Adult mental health community new cases persists through COVID-19

Adult mental health community new cases appears to decrease during the COVID-19 period

The Victorian Agency for Health Information (VAHI) supplies some mental health service performance by consumer age groups (VAHI, 2020). However, there is limited information on measures regarding the mental health service usage in Victoria during COVID-19 despite some media outlets reporting on no spikes in suicide rates in Victoria during COVID-19 when compared to the last year (ABC News Corporation, 2020; The Age, 2020). We wanted to examine whether there was any publicly available health services data to examine how demand for mental health services (whether acute and/or community) have changed during the COVID-19 period in Victoria.

Data was scraped from the Microsoft Word documents published on the health.vic mental health performance reports website (Victoria State Government, 2020) and only community mental health data appeared to have relevant case volume related measures, i.e. new case rate. The inpatient data did not appear to have relevant measures to explore case volumes. There was generally a decrease in the new case rate across the health services between 2019 20 Q2 (Oct 2019 to Dec 2019) and 2019 20 Q3 (Jan to Mar 2020) with 13 out of the 17 (76.5%) adult mental health community services experiencing a decreasing number of cases opened in 2019 20 Q3. However, the overall new case rate at the state level (“Total Metro”) appears to remain relatively stable through the quarters.

The decrease in the new case rate could have represented the service planning decisions within the affected catchments to potentially reduce the opening of cases for new clients in the community. This coincides with specific COVID-19 restrictions on activities combined with physical distancing rules enacted around the end of Feb 2020 and early Mar 2020. The slight decline in the new case rate is likely influenced by, and not limited to, a combination of health services applying risk mitigation strategies and a potentially lower propensity of the population to seek mental health help due to the restrictions.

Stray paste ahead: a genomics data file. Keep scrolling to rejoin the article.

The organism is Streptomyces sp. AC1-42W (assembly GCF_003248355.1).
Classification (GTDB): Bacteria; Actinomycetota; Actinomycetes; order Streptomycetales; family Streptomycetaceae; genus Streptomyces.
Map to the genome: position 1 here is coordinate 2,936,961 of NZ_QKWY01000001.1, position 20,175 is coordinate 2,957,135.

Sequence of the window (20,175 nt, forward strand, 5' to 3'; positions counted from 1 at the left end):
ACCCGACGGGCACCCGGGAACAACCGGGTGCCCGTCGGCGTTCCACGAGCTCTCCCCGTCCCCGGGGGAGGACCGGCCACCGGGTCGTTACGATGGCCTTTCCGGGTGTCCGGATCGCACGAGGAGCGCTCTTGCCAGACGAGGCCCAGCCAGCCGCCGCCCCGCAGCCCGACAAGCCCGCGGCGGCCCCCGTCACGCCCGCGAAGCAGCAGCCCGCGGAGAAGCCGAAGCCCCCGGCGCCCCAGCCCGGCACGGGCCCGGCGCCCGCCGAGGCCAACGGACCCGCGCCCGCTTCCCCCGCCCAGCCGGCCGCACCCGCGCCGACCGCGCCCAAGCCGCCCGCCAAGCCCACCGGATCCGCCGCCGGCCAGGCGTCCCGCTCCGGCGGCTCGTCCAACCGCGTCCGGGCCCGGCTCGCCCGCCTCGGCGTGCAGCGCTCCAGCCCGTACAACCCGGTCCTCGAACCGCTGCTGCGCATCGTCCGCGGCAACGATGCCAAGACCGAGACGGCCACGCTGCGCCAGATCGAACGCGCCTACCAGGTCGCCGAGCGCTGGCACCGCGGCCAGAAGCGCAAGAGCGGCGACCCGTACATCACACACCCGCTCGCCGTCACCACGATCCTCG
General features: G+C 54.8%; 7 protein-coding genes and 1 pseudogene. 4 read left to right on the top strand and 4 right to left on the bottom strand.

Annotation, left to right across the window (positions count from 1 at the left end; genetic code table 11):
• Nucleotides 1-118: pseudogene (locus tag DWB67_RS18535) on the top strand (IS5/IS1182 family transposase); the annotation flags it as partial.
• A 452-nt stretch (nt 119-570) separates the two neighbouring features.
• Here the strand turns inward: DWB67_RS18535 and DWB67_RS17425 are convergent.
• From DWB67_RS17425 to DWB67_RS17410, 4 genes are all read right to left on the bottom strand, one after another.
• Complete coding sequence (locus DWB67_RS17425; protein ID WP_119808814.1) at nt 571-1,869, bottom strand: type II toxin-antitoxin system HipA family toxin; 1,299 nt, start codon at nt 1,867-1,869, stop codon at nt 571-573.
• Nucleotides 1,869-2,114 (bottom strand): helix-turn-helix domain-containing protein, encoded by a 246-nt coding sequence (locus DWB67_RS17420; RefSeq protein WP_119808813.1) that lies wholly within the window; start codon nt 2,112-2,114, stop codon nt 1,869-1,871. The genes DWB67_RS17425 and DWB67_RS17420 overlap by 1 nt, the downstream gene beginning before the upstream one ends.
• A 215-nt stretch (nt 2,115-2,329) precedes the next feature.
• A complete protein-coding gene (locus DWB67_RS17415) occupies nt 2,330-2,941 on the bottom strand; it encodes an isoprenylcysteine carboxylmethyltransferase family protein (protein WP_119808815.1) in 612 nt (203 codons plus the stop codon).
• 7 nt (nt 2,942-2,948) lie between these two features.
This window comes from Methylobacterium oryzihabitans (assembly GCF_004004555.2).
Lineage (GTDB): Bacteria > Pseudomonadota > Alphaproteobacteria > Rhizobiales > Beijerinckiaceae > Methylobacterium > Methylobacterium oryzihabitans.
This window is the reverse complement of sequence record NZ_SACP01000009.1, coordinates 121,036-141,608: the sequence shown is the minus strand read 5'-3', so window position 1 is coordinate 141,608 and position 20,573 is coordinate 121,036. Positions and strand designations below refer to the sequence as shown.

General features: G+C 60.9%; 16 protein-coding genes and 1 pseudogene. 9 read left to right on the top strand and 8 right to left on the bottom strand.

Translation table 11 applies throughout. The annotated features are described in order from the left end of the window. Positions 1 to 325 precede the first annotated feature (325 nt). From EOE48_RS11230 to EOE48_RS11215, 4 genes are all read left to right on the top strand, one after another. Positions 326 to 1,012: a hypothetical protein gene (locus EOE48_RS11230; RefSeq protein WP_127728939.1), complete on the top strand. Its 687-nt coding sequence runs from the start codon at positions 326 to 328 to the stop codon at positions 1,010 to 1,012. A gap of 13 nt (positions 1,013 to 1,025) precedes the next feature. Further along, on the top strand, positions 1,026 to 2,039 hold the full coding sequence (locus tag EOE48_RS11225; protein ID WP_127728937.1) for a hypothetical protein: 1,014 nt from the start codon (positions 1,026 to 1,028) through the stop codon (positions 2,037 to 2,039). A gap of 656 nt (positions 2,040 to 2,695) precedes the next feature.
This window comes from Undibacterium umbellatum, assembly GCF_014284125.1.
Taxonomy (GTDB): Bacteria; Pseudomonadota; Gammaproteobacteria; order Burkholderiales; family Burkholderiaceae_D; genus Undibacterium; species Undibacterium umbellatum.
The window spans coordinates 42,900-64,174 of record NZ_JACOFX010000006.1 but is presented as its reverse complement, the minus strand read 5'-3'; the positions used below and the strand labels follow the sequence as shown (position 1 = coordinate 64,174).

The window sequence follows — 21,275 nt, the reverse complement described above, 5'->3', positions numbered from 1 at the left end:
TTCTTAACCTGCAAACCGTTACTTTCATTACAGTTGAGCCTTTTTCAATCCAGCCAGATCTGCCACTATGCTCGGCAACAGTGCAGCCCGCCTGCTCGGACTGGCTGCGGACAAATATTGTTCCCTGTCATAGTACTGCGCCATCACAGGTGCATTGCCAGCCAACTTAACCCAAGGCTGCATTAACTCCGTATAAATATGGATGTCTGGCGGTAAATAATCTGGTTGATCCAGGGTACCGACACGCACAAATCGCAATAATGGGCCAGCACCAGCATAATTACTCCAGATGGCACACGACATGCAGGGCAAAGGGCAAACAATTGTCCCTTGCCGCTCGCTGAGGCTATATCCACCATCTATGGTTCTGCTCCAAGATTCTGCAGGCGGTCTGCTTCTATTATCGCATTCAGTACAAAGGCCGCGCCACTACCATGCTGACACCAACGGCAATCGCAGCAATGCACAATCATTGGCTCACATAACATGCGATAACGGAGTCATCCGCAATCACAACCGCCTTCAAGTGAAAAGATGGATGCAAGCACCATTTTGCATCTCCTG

The relationship between the average length of case and the new case rate, perhaps unsurprisingly, is consistently negative and strongly linear across the quarters. Note the small sample of health services reported. This suggests that an increase in the new case rate represents potentially represents natural closure of case management processes to alleviate resourcing burden as new clients enter the community mental health services. The R squared value, for example, in 2019 20 Q3 was 0.593 only partially explaining the variation in the new case rate. Length of case is influenced by multiple factors from clinical case complexity to workforce availability and more data is required to explore further the possible added operational pressures of increased new cases.

Interestingly, the correlogram between the various community mental health measures reported indicates a moderate correlation (positive) between the percentage of open community cases where the consumer was concurrently on a Community Treatment Order (CTO) (Var9) and the percentage closed community cases where the consumer had a new community case opened within 6 months of case closure (Var1). This was ony statistically significant in quarters related to Jan-Jul 2020. It is possible that there a higher number of patients under involuntary treatment orders (and potentially re-referred to community mental health services) contributing to a higher new case rate. However, no conclusion is made about whether the COVID-19 situation in Victoria was a precipitating factor, among many, to the increased percentage of individuals on a CTO. Furthermore, there is likely to be catchment-level and individual-level factors that drive the number of patients placed on the CTO which are not captured by this analysis.

The source code for this analysis can be found in the below GitHub repository.

ABC News Corporation. (2020, August 27). No spike in suicide rates in victoria during covid-19 lockdowns, coroners court figures show. Retrieved from

The Age. (2020, August 27). No increase in victorian suicide rate as calls to helplines surge in pandemic. Retrieved from

VAHI. (2020). Victorian health services performance - mental health. Retrieved from

Victoria State Government. (2020). Mental health performance reports. Retrieved from